Growing Online, BBC Is to Join With MySpace
The commercial arm of the British Broadcasting Corporation is expected to announce a partnership with MySpace on Thursday to make some of its content available on MySpace, the popular social networking Web site.
MySpace, part of the News Corporation, controlled by Rupert Murdoch, said Wednesday that the relationship was its first global agreement with a major broadcaster. The companies will share advertising revenue.
The BBC has already found some success syndicating content on the Google Web site YouTube, where its videos have garnered more than three million views since last February. MySpaceTV is the second most popular video Web site, behind YouTube.
For the BBC, the latest deal offers an opportunity to widen the release of its content, trying to reach younger consumers where they socialize.
"This partnership continues our strategy of putting BBC content right at the heart of where audiences spend their time and watch video online," Simon Danker, the director of digital media at BBC Worldwide, said in a statement.
The partnership is significant for the 13 local-language versions of MySpaceTV around the world, because MySpace's previous collaborations with television networks have been restricted to certain markets. The BBC content will be available anywhere in the world on MySpace's 23 regional sites.
"Our users are consuming an enormous amount of video," said Jeff Berman, the general manager of MySpaceTV. With the deal, Mr. Berman is expected to be promoted to executive vice president for marketing and content. The former marketing chief left in November.
While MySpaceTV offers full-length episodes of NBC and Fox television shows, short-form video has proved to be a more popular format.
The new BBC site promises clips from "the best of British TV," grouped into channels for comedy, drama, sci-fi, documentary and other content. On YouTube, which will continue to carry BBC videos, the most popular BBC products have featured the automotive action series "Top Gear," and on MySpace, the show will have its own channel.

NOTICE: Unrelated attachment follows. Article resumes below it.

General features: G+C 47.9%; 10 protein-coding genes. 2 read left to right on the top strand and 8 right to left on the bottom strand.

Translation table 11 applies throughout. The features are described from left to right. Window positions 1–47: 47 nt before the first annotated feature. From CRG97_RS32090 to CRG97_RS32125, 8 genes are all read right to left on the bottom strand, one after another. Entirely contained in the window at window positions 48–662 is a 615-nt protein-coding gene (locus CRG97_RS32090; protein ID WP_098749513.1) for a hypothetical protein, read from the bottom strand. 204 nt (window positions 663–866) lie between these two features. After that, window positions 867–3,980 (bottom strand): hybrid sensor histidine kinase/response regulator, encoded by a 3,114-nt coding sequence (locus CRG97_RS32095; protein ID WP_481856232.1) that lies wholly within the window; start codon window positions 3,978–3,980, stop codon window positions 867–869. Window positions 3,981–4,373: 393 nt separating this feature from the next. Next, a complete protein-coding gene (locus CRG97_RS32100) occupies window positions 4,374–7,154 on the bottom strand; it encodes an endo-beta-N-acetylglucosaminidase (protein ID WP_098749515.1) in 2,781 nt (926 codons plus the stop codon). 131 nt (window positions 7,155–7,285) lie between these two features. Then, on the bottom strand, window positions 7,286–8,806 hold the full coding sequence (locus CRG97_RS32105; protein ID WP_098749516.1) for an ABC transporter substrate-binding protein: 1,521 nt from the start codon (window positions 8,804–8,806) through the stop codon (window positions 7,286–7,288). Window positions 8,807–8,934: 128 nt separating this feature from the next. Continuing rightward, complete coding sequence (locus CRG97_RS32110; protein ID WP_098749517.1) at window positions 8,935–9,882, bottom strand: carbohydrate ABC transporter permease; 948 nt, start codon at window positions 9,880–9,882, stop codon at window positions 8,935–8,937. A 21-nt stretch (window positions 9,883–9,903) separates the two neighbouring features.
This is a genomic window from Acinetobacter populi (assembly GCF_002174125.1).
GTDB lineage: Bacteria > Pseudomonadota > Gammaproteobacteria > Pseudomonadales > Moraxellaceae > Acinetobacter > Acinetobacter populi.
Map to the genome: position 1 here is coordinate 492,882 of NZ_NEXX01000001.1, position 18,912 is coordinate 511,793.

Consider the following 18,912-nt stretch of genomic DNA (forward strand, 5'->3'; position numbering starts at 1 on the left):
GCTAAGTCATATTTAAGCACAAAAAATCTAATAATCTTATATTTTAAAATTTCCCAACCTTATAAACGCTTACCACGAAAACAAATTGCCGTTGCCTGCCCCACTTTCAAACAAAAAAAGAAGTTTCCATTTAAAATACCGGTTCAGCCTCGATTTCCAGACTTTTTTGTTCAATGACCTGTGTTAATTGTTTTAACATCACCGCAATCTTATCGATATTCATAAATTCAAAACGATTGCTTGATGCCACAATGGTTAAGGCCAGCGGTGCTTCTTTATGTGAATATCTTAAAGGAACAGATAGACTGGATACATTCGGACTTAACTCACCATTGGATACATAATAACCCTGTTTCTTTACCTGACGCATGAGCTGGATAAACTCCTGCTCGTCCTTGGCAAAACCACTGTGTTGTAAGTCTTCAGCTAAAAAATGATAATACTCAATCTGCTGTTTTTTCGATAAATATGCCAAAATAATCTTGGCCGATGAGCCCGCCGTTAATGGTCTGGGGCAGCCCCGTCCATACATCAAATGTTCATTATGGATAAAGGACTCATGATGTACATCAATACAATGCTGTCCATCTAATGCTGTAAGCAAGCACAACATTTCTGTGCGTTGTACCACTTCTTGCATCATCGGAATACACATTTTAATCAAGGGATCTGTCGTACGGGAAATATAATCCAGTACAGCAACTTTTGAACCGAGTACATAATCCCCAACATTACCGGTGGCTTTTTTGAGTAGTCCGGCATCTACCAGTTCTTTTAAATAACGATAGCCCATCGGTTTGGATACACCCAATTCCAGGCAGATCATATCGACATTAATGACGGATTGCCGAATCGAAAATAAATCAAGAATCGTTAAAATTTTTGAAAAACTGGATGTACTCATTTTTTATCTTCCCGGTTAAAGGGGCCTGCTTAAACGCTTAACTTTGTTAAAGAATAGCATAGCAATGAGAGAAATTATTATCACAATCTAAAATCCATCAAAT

Like many British programs before it, "Top Gear" has elicited American interest; NBC ordered an American pilot episode this month.
Users will be able to embed the videos on their MySpace profile pages and discuss them content on a BBC forum.
MySpace, Chasing YouTube, Upgrades Its Offerings
Two years ago, millions of MySpace users began adding video clips to their profile pages, helping to give rise to YouTube, which Google bought last October for $1.65 billion.
MySpace, a division of the News Corporation, will show that it is serious about challenging YouTube in the booming world of online video.
British Broadcasting Company
The British Broadcasting Company Ltd was a British commercial company formed on October 18, 1922 by British and American electrical companies doing business in the United Kingdom. Its original office was located on the fifth floor of the Marconi building in London. On December 14, 1922, John Reith was hired to become the Managing Director of the company. On December 31, 1926, the company was dissolved and its assets were transferred to the Crown Chartered British Broadcasting Corporation.